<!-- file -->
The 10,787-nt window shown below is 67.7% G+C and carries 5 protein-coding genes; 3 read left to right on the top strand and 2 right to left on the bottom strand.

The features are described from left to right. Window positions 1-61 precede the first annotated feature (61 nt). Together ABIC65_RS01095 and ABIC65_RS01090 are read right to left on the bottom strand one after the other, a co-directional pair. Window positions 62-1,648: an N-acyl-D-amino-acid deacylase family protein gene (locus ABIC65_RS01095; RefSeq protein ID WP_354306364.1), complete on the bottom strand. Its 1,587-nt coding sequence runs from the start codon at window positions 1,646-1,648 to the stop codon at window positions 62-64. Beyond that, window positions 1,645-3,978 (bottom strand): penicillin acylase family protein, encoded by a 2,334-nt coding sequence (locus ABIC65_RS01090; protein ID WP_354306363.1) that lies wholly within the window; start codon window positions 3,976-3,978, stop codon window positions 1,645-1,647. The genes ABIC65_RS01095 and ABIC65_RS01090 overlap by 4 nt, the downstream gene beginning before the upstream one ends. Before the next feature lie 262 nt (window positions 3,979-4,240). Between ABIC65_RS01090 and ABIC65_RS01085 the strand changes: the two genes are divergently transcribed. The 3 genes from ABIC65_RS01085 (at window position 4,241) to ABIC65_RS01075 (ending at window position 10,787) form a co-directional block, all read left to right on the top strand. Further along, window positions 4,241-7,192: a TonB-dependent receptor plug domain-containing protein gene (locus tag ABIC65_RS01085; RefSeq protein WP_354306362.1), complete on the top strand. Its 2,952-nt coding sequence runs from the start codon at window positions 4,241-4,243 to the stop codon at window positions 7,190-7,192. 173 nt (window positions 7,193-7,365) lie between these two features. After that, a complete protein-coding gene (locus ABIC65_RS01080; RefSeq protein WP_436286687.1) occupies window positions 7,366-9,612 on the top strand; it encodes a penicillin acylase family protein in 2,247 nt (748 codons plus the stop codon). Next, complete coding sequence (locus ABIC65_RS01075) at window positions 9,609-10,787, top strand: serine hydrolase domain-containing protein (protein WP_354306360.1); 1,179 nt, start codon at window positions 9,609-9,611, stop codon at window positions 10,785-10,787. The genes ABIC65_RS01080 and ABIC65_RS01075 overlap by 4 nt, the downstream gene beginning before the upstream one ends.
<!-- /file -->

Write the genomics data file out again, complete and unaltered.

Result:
The 10,787-nt window shown below is 67.7% G+C and carries 5 protein-coding genes; 3 read left to right on the top strand and 2 right to left on the bottom strand.

The features are described from left to right. Window positions 1-61 precede the first annotated feature (61 nt). Together ABIC65_RS01095 and ABIC65_RS01090 are read right to left on the bottom strand one after the other, a co-directional pair. Window positions 62-1,648: an N-acyl-D-amino-acid deacylase family protein gene (locus ABIC65_RS01095; RefSeq protein ID WP_354306364.1), complete on the bottom strand. Its 1,587-nt coding sequence runs from the start codon at window positions 1,646-1,648 to the stop codon at window positions 62-64. Beyond that, window positions 1,645-3,978 (bottom strand): penicillin acylase family protein, encoded by a 2,334-nt coding sequence (locus ABIC65_RS01090; protein ID WP_354306363.1) that lies wholly within the window; start codon window positions 3,976-3,978, stop codon window positions 1,645-1,647. The genes ABIC65_RS01095 and ABIC65_RS01090 overlap by 4 nt, the downstream gene beginning before the upstream one ends. Before the next feature lie 262 nt (window positions 3,979-4,240). Between ABIC65_RS01090 and ABIC65_RS01085 the strand changes: the two genes are divergently transcribed. The 3 genes from ABIC65_RS01085 (at window position 4,241) to ABIC65_RS01075 (ending at window position 10,787) form a co-directional block, all read left to right on the top strand. Further along, window positions 4,241-7,192: a TonB-dependent receptor plug domain-containing protein gene (locus tag ABIC65_RS01085; RefSeq protein WP_354306362.1), complete on the top strand. Its 2,952-nt coding sequence runs from the start codon at window positions 4,241-4,243 to the stop codon at window positions 7,190-7,192. 173 nt (window positions 7,193-7,365) lie between these two features. After that, a complete protein-coding gene (locus ABIC65_RS01080; RefSeq protein WP_436286687.1) occupies window positions 7,366-9,612 on the top strand; it encodes a penicillin acylase family protein in 2,247 nt (748 codons plus the stop codon). Next, complete coding sequence (locus ABIC65_RS01075) at window positions 9,609-10,787, top strand: serine hydrolase domain-containing protein (protein WP_354306360.1); 1,179 nt, start codon at window positions 9,609-9,611, stop codon at window positions 10,785-10,787. The genes ABIC65_RS01080 and ABIC65_RS01075 overlap by 4 nt, the downstream gene beginning before the upstream one ends.